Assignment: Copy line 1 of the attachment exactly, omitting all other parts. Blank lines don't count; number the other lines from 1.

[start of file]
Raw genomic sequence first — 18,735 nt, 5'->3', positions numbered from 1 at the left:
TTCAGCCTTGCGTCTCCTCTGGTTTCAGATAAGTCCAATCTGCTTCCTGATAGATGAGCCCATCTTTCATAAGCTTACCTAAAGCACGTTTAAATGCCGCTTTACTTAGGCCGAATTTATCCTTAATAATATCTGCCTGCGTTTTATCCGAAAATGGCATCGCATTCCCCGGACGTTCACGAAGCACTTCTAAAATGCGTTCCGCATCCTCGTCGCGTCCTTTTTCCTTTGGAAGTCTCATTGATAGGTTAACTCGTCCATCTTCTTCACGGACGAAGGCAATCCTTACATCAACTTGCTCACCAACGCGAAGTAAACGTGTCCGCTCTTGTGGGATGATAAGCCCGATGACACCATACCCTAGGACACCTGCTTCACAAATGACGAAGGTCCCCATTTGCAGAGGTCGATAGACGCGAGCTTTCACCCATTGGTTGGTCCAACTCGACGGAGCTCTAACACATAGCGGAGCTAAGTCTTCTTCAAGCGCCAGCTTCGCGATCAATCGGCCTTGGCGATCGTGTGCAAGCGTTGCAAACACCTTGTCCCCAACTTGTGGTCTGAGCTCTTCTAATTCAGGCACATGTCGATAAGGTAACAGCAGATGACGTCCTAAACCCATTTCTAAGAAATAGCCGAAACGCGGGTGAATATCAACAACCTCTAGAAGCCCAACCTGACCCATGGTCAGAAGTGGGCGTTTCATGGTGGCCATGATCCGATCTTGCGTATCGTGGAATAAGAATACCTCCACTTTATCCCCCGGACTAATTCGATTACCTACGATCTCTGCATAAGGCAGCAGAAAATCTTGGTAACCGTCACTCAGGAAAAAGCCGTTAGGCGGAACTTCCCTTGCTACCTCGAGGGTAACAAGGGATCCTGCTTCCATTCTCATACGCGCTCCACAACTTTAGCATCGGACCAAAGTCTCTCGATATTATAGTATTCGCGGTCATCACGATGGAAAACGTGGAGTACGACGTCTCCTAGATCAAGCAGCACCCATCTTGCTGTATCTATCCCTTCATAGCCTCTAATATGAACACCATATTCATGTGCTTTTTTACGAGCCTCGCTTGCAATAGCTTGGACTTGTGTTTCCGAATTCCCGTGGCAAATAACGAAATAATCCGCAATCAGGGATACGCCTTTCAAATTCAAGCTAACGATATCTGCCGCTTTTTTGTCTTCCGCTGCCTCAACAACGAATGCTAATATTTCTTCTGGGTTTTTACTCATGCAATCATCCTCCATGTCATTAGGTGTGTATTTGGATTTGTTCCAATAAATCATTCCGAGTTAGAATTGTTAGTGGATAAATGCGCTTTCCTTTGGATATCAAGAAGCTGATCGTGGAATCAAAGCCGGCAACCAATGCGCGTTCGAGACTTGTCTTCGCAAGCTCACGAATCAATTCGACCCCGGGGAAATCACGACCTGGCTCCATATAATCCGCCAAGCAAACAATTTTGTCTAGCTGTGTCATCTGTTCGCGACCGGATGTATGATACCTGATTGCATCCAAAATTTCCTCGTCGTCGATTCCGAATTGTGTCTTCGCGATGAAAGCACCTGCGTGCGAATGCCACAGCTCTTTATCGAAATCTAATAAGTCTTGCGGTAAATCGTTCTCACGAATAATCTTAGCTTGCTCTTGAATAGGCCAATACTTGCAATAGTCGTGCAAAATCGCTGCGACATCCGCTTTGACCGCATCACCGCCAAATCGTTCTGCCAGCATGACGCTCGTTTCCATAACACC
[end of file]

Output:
Raw genomic sequence first — 18,735 nt, 5'->3', positions numbered from 1 at the left: